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See detailWhat makes Data Science different? A discussion involving Statistics2.0 and Computational Sciences
Ley, Christophe; Bordas, Stéphane UL

E-print/Working paper (2017)

Data Science is today one of the main buzzwords be it in business, industrial or academic settings. Machine learning, experimental design, data-driven modelling are all, undoubtedly, rising disciplines if ... [more ▼]

Data Science is today one of the main buzzwords be it in business, industrial or academic settings. Machine learning, experimental design, data-driven modelling are all, undoubtedly, rising disciplines if one goes by the soaring number of research papers and patents appearing each year. The prospect of becoming a ``Data Scientist'' appeals to many. A discussion panel organised as part of the European Data Science Conference (European Association for Data Science (EuADS)) asked the question: ``What makes Data Science different?'' In this paper we give our own, personal and multi-facetted view on this question, from an engineering and a statistics perspective. In particular, we compare Data Science to Statistics and discuss the connection between Data Science and Computational Science. [less ▲]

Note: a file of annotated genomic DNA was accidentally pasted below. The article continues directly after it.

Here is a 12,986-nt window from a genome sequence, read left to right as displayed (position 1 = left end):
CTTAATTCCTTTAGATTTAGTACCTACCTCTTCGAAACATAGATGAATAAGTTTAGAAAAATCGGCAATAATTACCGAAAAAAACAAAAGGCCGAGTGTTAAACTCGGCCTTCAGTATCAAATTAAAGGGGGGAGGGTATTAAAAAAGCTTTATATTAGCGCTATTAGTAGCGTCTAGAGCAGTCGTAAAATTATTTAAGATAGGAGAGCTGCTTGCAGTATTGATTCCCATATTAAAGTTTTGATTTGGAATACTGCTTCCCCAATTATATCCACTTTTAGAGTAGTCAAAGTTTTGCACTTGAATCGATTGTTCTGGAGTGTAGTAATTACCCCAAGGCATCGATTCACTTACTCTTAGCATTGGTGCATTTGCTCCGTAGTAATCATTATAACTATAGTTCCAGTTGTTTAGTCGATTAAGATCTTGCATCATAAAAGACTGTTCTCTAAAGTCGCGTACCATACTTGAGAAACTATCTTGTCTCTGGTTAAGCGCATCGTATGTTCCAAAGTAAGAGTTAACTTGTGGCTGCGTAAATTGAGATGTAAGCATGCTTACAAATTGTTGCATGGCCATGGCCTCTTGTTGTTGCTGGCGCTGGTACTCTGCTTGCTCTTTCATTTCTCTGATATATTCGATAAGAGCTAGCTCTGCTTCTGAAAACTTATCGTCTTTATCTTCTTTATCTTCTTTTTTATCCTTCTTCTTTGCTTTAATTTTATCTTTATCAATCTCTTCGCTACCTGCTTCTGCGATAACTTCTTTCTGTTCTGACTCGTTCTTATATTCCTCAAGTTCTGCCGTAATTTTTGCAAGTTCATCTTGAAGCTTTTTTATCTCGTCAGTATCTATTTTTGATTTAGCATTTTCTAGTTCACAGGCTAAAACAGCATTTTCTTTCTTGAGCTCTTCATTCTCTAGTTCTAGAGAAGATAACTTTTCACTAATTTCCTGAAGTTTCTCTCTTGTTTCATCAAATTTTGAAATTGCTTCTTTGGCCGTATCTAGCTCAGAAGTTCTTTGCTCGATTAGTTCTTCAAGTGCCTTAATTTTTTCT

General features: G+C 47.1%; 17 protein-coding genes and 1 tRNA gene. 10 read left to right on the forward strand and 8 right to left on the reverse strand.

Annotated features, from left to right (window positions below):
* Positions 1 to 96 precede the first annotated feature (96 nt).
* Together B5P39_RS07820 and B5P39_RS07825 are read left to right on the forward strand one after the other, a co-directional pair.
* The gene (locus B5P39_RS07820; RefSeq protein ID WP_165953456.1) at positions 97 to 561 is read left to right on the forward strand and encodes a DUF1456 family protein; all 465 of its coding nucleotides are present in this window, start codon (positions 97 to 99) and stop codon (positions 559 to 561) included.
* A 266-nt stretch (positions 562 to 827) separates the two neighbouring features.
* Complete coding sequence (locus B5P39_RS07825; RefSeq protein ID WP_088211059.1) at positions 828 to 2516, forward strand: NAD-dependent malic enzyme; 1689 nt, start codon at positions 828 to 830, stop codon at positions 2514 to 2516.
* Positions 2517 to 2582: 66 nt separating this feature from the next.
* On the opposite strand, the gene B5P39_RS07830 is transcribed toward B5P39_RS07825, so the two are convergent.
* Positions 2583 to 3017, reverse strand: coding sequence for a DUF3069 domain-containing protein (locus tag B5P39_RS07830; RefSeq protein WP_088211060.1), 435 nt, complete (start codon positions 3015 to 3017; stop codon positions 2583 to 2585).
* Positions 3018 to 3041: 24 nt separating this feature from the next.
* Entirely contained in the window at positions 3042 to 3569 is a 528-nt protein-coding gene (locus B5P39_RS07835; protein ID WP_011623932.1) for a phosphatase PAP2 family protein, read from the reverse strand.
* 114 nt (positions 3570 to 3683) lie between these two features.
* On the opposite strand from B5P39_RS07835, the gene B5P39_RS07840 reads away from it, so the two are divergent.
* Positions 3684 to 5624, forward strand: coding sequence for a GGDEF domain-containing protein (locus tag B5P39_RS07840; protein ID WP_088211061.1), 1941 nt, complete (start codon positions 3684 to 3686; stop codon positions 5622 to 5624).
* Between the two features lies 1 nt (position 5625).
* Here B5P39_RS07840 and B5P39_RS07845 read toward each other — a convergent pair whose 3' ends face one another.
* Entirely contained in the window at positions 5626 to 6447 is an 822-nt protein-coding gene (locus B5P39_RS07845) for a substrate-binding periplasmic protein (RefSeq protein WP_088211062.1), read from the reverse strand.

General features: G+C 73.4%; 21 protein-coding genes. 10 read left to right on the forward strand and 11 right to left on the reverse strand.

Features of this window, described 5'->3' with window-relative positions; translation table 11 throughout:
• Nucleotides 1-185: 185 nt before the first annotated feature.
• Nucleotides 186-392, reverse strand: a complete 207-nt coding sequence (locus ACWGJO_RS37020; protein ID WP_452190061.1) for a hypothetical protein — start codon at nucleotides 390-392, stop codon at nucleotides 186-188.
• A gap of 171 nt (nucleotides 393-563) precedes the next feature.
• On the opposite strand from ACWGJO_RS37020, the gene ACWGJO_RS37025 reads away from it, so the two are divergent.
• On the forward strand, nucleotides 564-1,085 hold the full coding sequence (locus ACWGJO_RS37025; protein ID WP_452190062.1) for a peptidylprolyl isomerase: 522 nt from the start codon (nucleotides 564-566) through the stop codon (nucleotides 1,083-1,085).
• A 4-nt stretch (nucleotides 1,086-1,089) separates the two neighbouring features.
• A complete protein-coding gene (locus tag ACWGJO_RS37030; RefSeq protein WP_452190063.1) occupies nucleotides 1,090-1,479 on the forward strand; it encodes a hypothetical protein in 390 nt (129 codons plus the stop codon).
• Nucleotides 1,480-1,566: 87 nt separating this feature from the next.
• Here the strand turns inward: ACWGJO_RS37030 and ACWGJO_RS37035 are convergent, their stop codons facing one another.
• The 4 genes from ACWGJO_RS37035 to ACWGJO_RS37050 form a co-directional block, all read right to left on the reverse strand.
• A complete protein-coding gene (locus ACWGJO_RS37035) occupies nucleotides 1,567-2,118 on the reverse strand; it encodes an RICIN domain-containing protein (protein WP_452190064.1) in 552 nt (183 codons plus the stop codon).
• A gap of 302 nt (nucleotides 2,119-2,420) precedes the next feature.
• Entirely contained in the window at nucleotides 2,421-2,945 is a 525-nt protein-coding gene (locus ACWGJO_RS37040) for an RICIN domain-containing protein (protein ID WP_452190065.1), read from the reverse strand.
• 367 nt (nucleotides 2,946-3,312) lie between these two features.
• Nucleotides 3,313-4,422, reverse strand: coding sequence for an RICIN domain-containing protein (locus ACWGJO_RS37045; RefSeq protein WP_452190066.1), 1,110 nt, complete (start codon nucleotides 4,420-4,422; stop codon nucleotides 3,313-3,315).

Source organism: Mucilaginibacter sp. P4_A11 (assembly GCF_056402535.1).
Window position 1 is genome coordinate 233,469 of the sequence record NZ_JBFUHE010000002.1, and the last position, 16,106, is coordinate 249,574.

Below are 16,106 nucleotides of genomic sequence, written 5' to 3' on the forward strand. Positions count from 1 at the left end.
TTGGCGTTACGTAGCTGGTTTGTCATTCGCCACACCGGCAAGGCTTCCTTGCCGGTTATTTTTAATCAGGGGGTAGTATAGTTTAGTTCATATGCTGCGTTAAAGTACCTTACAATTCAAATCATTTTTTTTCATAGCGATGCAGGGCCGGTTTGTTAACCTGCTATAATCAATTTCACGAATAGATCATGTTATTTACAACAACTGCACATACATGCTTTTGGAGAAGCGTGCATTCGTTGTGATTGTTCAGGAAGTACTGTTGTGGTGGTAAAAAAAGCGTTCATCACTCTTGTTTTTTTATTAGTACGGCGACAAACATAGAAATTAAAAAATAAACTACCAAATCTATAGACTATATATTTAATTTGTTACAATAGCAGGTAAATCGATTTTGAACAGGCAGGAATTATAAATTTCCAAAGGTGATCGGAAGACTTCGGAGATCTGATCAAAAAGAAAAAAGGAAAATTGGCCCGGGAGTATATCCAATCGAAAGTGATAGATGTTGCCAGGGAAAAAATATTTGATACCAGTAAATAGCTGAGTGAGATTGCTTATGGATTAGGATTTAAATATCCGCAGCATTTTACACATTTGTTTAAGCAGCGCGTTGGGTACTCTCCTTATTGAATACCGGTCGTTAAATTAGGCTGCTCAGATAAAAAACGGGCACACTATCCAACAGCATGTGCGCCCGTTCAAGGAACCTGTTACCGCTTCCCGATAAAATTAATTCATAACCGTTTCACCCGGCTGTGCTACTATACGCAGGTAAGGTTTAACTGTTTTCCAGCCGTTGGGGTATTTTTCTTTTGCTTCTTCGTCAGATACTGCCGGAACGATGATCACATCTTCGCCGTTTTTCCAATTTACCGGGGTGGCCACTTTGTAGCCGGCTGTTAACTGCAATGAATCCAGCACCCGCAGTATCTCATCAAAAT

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See detailA hybrid T-Trefftz polygonal finite element for linear elasticity
Bhattacharjee, Kalyan; Natarajan, Sundararajan; Bordas, Stéphane UL

E-print/Working paper (2014)